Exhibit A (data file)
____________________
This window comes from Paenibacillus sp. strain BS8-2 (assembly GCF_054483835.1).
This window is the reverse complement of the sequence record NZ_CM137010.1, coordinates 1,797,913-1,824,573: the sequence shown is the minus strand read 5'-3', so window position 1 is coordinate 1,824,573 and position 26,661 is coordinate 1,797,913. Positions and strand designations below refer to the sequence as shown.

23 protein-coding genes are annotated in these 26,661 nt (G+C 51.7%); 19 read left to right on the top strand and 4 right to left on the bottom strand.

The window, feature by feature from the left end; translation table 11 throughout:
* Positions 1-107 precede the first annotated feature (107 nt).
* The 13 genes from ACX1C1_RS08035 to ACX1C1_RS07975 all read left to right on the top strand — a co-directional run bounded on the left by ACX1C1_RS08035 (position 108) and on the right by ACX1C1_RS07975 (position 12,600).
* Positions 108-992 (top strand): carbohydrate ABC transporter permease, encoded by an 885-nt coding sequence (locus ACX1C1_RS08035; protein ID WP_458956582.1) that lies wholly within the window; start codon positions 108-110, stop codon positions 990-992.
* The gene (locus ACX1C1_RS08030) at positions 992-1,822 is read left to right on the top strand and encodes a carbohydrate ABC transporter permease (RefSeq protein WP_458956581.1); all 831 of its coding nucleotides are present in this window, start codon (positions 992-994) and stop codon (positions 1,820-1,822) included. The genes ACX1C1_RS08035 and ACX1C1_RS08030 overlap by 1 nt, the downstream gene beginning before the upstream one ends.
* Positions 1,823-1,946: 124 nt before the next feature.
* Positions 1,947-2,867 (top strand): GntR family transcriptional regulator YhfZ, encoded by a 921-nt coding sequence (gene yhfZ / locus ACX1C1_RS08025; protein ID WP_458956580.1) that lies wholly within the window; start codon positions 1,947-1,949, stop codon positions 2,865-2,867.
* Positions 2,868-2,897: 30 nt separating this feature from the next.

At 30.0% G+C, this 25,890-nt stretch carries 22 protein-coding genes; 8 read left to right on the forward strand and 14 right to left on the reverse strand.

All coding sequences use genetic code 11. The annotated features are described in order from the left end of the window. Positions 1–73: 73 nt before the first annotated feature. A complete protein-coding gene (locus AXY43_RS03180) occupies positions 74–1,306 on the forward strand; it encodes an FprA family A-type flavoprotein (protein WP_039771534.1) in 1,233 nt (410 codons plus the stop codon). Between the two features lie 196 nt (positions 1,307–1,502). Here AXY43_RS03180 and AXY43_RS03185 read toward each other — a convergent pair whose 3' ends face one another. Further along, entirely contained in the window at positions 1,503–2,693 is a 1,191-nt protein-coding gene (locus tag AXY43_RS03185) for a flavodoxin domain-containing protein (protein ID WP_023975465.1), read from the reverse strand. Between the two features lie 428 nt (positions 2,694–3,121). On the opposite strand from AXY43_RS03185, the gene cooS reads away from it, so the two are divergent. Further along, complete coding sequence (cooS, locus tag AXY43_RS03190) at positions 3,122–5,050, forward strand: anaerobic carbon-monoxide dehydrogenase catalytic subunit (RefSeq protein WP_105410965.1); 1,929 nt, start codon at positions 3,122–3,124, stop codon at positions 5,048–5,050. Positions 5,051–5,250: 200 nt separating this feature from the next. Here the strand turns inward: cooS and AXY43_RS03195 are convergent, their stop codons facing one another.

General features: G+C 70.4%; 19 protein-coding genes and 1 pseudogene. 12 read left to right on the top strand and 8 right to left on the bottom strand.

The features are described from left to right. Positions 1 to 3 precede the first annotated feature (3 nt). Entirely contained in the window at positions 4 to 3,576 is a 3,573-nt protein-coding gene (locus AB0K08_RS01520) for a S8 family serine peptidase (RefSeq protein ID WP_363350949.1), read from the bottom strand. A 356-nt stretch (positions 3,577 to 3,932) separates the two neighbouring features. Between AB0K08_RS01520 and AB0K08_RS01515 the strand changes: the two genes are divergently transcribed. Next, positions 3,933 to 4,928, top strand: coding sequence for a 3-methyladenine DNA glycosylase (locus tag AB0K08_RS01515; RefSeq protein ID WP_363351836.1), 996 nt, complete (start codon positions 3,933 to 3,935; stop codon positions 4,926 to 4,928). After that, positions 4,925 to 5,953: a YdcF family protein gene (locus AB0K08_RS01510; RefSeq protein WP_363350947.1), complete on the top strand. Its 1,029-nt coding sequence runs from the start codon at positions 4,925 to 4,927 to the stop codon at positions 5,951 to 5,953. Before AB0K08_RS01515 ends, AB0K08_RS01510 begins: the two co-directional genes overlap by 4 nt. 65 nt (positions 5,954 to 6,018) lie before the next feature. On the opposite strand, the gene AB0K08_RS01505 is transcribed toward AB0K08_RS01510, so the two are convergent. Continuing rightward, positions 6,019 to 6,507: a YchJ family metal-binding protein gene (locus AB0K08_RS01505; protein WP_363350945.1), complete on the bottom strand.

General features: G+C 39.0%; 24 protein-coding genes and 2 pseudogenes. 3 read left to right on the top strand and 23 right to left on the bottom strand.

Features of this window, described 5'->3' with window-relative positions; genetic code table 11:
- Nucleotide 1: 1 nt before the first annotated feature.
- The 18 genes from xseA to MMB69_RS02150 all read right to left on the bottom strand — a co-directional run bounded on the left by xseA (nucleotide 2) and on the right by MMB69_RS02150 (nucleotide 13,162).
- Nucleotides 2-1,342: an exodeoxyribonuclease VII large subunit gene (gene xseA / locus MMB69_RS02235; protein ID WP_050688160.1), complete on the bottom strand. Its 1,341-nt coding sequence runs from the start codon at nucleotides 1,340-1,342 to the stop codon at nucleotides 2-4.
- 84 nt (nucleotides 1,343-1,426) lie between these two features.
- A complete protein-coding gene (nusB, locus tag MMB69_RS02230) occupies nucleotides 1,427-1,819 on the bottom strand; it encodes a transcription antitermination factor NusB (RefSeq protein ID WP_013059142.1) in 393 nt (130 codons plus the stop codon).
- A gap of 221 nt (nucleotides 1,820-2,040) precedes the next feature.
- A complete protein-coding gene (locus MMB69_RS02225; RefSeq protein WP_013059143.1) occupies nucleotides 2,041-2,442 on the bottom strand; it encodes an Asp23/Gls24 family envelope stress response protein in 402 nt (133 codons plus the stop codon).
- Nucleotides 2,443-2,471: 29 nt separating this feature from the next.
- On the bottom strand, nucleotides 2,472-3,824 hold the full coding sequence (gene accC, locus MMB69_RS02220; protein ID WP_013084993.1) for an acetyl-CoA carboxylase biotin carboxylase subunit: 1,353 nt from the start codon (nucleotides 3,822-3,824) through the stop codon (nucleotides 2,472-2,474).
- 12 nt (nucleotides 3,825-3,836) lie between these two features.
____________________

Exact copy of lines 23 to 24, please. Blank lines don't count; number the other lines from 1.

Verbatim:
- A gap of 221 nt (nucleotides 1,820-2,040) precedes the next feature.
- A complete protein-coding gene (locus MMB69_RS02225; RefSeq protein WP_013059143.1) occupies nucleotides 2,041-2,442 on the bottom strand; it encodes an Asp23/Gls24 family envelope stress response protein in 402 nt (133 codons plus the stop codon).